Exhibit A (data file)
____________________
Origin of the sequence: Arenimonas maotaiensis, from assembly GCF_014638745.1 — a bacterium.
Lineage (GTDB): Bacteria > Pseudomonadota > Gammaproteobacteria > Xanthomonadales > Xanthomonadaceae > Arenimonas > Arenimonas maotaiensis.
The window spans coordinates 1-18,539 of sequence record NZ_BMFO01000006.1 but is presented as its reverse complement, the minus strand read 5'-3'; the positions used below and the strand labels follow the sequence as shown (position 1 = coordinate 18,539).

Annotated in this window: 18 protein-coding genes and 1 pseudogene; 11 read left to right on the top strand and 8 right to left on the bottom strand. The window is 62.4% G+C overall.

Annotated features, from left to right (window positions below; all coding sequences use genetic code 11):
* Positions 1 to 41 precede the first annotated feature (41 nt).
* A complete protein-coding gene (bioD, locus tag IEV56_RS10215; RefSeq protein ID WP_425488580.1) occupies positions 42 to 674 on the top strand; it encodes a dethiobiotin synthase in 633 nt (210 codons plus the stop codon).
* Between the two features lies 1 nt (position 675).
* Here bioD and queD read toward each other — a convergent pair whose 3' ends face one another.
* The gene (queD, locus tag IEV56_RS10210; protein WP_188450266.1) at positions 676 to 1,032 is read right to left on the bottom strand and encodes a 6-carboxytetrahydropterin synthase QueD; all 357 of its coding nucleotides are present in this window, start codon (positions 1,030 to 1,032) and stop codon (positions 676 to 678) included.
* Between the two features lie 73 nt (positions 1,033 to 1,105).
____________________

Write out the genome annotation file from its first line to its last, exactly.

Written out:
Origin of the sequence: Arenimonas maotaiensis, from assembly GCF_014638745.1 — a bacterium.
Lineage (GTDB): Bacteria > Pseudomonadota > Gammaproteobacteria > Xanthomonadales > Xanthomonadaceae > Arenimonas > Arenimonas maotaiensis.
The window spans coordinates 1-18,539 of sequence record NZ_BMFO01000006.1 but is presented as its reverse complement, the minus strand read 5'-3'; the positions used below and the strand labels follow the sequence as shown (position 1 = coordinate 18,539).

Annotated in this window: 18 protein-coding genes and 1 pseudogene; 11 read left to right on the top strand and 8 right to left on the bottom strand. The window is 62.4% G+C overall.

Annotated features, from left to right (window positions below; all coding sequences use genetic code 11):
* Positions 1 to 41 precede the first annotated feature (41 nt).
* A complete protein-coding gene (bioD, locus tag IEV56_RS10215; RefSeq protein ID WP_425488580.1) occupies positions 42 to 674 on the top strand; it encodes a dethiobiotin synthase in 633 nt (210 codons plus the stop codon).
* Between the two features lies 1 nt (position 675).
* Here bioD and queD read toward each other — a convergent pair whose 3' ends face one another.
* The gene (queD, locus tag IEV56_RS10210; protein WP_188450266.1) at positions 676 to 1,032 is read right to left on the bottom strand and encodes a 6-carboxytetrahydropterin synthase QueD; all 357 of its coding nucleotides are present in this window, start codon (positions 1,030 to 1,032) and stop codon (positions 676 to 678) included.
* Between the two features lie 73 nt (positions 1,033 to 1,105).